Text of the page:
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Not splitting the chest!

The late Dr Louis Cohen was a delightful man, and an incredibly caring cardiologist with a passion for squash, who was very well known at the University of Chicago for his dedication to his patients. A large, luxuriant and very prominent white beard graced his face. As a fortunate collaborator of his, I was the beneficiary of many entertaining stories and some interesting, high profile Chicago faculty members as patients. His refrain about the sternum - "every one of these white hair in my beard is a reminder of a sternal wound problem in one of my patients". It was a gross exaggeration, but you get the idea. This wonderful access incision, the sternotomy has been plagued over the years with a bad reputation. Some of the negatives -

1. A big bone-breaking incision

2. Issues with pain and limitation afterwards

3. Problems with slow healing and wound infections.

4. Restrictions in terms of activity.

5. Sternal dehiscence and/or infections of the sternum & underlying structures.

The impetus to minimize these potential complications have been two-fold -

Avoid the sternum if possible

If the sternum needs to be split, the closure can be helped along with plates and screws (as I mentioned in a previous post).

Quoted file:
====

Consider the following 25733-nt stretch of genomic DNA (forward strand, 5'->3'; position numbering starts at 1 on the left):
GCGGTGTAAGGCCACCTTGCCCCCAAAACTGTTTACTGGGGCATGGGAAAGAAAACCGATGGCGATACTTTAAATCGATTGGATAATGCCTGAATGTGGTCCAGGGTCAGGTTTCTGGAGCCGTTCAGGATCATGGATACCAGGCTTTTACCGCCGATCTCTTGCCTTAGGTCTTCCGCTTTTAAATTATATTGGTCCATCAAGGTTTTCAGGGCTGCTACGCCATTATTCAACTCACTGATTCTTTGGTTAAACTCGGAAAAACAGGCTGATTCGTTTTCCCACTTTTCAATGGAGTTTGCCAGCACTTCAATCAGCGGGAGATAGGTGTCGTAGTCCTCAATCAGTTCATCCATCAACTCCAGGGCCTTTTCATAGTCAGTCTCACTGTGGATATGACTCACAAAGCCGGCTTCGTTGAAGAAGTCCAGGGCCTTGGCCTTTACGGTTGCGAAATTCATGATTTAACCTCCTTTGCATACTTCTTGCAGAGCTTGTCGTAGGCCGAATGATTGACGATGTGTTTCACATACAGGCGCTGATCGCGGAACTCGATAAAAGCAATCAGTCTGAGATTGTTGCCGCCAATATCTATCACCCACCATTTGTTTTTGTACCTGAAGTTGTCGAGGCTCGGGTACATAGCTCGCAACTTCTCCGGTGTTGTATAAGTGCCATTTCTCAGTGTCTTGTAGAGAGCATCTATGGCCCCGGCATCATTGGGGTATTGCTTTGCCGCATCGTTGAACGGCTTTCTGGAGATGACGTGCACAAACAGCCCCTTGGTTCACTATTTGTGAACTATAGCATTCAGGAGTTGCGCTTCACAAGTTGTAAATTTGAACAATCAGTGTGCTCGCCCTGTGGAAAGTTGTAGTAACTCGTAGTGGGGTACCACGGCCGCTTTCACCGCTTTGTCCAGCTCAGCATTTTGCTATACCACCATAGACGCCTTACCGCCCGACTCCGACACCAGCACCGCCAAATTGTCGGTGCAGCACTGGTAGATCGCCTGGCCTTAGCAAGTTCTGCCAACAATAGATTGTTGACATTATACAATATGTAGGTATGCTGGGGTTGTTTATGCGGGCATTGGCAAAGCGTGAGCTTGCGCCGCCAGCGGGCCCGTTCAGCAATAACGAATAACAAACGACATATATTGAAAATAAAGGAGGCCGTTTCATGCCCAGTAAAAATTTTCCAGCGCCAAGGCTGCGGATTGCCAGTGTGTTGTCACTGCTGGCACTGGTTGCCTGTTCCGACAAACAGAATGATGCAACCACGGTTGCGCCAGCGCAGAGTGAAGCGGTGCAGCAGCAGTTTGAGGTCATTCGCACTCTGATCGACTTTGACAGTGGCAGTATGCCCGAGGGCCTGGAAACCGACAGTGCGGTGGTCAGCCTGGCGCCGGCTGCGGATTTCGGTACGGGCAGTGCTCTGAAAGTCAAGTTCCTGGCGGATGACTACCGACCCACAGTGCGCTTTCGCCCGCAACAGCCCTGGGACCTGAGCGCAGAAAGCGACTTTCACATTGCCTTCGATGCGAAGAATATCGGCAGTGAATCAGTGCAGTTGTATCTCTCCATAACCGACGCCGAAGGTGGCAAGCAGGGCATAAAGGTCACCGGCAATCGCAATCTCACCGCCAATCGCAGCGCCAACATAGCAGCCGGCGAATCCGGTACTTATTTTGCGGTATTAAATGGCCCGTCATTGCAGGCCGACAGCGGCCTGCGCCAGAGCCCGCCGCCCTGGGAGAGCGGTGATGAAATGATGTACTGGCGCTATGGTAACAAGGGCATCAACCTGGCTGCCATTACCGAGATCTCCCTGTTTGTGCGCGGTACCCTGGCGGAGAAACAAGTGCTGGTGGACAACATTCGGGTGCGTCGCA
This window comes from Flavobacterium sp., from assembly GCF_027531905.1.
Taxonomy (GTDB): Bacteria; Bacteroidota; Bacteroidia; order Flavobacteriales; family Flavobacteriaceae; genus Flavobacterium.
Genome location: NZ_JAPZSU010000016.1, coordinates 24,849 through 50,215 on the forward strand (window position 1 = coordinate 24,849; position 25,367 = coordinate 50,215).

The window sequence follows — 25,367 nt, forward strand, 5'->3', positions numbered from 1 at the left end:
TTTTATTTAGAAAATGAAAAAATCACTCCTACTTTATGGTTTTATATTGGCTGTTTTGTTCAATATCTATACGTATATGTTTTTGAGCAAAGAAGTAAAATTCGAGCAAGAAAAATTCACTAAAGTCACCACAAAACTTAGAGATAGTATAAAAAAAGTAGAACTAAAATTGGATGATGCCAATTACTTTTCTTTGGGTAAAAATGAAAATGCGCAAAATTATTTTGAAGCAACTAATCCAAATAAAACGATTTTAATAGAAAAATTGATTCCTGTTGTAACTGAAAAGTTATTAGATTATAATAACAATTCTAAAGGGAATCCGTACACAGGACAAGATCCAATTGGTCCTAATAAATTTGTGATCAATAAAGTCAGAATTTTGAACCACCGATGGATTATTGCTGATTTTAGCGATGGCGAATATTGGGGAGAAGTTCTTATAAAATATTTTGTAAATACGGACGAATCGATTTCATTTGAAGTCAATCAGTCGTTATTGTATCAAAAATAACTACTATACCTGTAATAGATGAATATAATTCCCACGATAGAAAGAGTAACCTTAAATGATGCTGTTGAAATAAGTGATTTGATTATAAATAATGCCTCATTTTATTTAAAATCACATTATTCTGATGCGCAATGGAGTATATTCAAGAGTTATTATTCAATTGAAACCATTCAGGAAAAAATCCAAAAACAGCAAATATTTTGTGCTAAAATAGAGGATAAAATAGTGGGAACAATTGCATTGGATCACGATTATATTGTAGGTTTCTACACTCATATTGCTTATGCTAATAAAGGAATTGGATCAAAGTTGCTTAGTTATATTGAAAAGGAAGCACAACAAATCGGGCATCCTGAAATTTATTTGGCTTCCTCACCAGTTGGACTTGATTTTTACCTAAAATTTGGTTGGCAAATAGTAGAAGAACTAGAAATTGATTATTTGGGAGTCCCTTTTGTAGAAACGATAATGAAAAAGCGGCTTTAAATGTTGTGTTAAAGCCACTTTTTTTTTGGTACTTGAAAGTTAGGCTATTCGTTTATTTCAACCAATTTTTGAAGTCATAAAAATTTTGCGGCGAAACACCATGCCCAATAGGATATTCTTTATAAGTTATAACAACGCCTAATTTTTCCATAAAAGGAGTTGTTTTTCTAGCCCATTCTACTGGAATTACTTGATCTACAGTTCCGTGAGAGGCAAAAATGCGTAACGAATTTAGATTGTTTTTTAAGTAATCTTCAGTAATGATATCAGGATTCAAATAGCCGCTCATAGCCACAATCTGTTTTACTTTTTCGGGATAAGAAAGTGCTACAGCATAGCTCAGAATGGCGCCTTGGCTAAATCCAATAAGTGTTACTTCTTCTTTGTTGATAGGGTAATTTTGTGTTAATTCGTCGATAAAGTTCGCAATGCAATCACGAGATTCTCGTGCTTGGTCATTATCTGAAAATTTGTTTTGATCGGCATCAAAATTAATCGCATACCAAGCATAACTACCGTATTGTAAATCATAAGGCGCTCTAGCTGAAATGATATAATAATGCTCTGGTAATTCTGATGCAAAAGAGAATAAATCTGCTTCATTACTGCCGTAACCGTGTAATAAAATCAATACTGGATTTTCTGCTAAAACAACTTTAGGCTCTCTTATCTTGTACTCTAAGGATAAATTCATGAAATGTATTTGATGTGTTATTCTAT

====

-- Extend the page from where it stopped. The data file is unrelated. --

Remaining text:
Lets imagine these alternate approaches -

Less invasive approaches which include

1. Minithoracotomy

2. Ministernotomy

3. Percutaneous, trans-catheter approaches.

4. Robotic cardiac surgery

5. Hybrid approaches - which include a combination of percutaneous and less invasive surgical procedures.

The growth in percutaneous, trans-catheter approaches have been remarkable in many ways. The primary driver for growth has been the avoidance of a big, bone-breaking sternotomy or "cracking of the chest". Many of these percutaneous strategies have been able to overcome sub-optimal medium and long-term outcomes, mainly because they preclude the need for a sternotomy.

We can through each of these alternate approaches to a sternotomy in detail - in the next few blog posts.

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